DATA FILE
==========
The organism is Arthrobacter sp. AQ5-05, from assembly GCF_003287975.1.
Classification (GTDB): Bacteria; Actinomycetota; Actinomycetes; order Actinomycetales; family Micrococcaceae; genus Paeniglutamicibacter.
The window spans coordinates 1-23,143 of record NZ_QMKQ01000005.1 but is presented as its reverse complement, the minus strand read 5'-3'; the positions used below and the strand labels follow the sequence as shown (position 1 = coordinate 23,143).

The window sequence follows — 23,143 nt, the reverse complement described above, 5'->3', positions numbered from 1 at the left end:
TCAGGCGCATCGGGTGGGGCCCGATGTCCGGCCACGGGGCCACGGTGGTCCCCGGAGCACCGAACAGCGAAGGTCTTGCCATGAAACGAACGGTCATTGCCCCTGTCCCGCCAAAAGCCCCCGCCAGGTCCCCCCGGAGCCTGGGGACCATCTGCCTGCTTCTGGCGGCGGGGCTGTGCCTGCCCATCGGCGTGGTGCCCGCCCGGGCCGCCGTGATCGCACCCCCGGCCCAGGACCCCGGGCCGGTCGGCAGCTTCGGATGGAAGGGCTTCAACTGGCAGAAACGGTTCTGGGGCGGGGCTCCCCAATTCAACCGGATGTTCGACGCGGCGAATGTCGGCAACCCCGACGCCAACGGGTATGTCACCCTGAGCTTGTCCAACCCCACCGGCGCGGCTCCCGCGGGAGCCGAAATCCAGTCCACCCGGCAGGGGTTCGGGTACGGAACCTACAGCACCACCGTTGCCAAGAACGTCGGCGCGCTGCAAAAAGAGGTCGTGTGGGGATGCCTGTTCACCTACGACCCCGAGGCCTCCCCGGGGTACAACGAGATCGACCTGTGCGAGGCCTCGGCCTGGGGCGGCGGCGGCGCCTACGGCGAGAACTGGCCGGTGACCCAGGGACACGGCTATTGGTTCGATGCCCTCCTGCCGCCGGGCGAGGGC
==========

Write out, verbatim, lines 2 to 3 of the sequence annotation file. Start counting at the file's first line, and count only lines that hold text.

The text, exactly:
Classification (GTDB): Bacteria; Actinomycetota; Actinomycetes; order Actinomycetales; family Micrococcaceae; genus Paeniglutamicibacter.
The window spans coordinates 1-23,143 of record NZ_QMKQ01000005.1 but is presented as its reverse complement, the minus strand read 5'-3'; the positions used below and the strand labels follow the sequence as shown (position 1 = coordinate 23,143).